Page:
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|Title:||Social media brand community and consumer behavior: Quantifying the relative impact of user- and marketer-generated content||Authors:||Goh, K.-Y.
|Issue Date:||Mar-2013||Citation:||Goh, K.-Y., Heng, C.-S., Lin, Z. (2013-03). Social media brand community and consumer behavior: Quantifying the relative impact of user- and marketer-generated content. Information Systems Research 24 (1) : 88-107. ScholarBank@NUS Repository. https://doi.org/10.1287/isre.1120.0469||Abstract:||Despite the popular use of social media by consumers and marketers, empirical research investigating their economic values still lags. In this study, we integrate qualitative user-marketer interaction content data from a fan page brand community on Facebook and consumer transactions data to assemble a unique data set at the individual consumer level. We then quantify the impact of community contents from consumers (user-generated content, i.e., UGC) and marketers (marketer-generated content, i.e., MGC) on consumers' apparel purchase expenditures. A content analysis method was used to construct measures to capture the informative and persuasive nature of UGC and MGC while distinguishing between directed and undirected communication modes in the brand community. In our empirical analysis, we exploit differences across consumers' fan page joining decision and across timing differences in fan page joining dates for our model estimation and identification strategies. Importantly, we also control for potential self-selection biases and relevant factors such as pricing, promotion, social network attributes, consumer demographics, and unobserved heterogeneity. Our findings show that engagement in social media brand communities leads to a positive increase in purchase expenditures. Additional examinations of UGC and MGC impacts show evidence of social media contents affecting consumer purchase behavior through embedded information and persuasion. We also uncover the different roles played by UGC and MGC, which vary by the type of directed or undirected communication modes by consumers and the marketer. Specifically, the elasticities of demand with respect to UGC information richness are 0.006 (directed communication) and 3.140 (undirected communication), whereas those for MGC information richness are insignificant. Moreover, the UGC valence elasticity of demand is 0.180 (undirected communication), whereas that for MGC valence is 0.004 (directed communication). Overall, UGC exhibits a stronger impact than MGC on consumer purchase behavior. Our findings provide various implications for academic research and practice. © 2013 INFORMS.||Source Title:||Information Systems Research||URI:||http://scholarbank.nus.edu.sg/handle/10635/77920||ISSN:||10477047||DOI:||10.1287/isre.1120.0469|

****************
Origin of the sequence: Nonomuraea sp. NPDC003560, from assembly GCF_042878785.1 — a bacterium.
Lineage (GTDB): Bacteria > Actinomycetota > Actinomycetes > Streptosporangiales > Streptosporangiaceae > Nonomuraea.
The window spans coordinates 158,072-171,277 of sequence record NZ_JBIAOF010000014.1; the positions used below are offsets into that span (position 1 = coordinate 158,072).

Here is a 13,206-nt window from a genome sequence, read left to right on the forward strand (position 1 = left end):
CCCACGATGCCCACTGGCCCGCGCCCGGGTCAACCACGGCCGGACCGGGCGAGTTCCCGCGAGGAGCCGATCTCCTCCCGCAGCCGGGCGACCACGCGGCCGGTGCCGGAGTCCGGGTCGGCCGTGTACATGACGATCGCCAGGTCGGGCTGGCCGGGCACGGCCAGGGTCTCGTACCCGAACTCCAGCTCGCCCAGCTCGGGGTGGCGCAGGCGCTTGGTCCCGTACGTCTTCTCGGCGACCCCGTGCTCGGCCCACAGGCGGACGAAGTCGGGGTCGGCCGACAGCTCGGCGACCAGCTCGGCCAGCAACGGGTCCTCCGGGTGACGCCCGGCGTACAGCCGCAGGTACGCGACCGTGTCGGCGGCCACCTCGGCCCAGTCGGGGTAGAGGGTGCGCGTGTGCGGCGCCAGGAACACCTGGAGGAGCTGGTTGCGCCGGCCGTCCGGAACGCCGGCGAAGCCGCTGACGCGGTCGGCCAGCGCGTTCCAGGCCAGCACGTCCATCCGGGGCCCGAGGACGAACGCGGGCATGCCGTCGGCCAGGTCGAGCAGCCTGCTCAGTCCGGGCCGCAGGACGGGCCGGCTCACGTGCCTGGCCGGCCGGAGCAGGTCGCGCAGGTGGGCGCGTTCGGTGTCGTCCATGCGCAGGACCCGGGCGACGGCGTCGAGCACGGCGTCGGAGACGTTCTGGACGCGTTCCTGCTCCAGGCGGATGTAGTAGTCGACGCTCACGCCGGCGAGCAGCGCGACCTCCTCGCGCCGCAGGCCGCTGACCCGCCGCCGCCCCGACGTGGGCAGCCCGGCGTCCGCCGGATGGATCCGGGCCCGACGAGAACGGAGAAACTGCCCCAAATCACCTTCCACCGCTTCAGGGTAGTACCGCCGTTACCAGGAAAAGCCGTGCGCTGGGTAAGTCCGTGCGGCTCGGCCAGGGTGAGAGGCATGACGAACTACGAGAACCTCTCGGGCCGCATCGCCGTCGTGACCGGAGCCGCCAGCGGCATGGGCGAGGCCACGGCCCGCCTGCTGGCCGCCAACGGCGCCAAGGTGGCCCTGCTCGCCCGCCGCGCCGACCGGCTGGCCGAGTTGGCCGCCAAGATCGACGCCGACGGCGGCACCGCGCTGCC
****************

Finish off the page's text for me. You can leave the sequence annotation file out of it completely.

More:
|Appears in Collections:||Staff Publications|
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